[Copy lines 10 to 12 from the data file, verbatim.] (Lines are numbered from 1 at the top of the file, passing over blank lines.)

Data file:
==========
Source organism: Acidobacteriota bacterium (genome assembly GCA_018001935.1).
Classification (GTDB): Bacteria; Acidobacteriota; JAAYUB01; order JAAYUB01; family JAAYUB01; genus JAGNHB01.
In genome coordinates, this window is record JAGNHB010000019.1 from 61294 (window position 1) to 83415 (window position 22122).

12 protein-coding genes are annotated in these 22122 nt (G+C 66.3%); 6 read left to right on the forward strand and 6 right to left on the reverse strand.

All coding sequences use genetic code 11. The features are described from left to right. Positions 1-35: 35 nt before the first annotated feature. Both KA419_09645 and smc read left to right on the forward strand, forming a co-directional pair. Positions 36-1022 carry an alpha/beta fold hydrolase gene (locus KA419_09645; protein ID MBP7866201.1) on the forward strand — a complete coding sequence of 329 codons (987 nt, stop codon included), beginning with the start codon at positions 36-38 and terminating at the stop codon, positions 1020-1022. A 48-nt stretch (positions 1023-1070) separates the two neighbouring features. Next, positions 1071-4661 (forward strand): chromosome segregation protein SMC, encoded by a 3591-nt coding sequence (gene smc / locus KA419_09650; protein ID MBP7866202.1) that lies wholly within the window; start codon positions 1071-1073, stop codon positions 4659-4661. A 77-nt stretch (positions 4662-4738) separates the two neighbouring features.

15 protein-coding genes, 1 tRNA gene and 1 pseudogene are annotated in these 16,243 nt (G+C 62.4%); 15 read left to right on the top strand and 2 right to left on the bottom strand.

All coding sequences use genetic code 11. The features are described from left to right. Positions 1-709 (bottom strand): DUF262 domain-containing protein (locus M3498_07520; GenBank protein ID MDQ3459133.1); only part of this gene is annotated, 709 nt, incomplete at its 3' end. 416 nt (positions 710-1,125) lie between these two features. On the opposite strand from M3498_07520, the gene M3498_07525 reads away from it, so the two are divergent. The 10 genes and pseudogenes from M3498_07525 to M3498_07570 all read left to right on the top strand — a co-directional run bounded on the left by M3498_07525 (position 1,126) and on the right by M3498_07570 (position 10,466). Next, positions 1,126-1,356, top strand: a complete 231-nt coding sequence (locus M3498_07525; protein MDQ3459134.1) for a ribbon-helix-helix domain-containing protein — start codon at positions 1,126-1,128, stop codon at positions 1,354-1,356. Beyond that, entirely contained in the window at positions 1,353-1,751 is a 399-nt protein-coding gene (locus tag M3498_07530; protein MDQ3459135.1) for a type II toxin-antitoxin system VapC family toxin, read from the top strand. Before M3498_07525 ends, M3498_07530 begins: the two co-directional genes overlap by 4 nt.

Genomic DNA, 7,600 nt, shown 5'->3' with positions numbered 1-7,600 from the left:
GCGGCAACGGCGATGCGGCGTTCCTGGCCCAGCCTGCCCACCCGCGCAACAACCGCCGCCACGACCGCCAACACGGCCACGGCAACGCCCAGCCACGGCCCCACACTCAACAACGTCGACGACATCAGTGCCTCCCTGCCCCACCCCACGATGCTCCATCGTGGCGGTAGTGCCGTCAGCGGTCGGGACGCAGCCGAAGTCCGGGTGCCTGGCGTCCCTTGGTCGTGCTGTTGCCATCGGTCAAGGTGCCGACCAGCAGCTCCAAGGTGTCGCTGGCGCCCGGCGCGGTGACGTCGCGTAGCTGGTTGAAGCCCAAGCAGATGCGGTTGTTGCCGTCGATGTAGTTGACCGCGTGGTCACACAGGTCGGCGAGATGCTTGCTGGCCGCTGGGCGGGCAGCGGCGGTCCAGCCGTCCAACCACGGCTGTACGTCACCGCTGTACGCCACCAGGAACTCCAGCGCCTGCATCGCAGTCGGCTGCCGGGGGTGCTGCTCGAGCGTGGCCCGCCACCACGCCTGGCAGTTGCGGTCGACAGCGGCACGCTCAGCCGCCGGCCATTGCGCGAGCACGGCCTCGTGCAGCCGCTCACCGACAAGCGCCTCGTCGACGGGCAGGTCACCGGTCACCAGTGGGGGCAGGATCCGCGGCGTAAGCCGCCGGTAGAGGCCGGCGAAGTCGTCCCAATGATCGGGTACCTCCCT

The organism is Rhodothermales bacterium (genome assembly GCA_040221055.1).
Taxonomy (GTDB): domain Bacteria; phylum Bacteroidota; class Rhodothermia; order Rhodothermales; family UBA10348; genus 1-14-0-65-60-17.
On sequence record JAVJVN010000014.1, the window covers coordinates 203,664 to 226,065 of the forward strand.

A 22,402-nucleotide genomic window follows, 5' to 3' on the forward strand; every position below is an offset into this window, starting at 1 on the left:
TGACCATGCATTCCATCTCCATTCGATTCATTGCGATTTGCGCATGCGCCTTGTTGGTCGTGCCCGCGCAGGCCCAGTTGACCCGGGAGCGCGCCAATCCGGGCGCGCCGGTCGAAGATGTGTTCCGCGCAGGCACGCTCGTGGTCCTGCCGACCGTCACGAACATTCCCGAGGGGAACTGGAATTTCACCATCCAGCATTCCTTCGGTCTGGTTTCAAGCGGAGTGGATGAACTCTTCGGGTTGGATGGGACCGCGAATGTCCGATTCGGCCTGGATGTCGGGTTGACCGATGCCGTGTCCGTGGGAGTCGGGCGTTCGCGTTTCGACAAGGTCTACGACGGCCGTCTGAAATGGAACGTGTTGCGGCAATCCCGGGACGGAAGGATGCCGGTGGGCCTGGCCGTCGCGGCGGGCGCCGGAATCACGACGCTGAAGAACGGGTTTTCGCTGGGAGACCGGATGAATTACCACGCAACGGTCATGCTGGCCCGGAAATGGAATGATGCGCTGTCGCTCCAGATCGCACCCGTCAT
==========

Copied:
The organism is Rhodothermales bacterium (genome assembly GCA_040221055.1).
Taxonomy (GTDB): domain Bacteria; phylum Bacteroidota; class Rhodothermia; order Rhodothermales; family UBA10348; genus 1-14-0-65-60-17.
On sequence record JAVJVN010000014.1, the window covers coordinates 203,664 to 226,065 of the forward strand.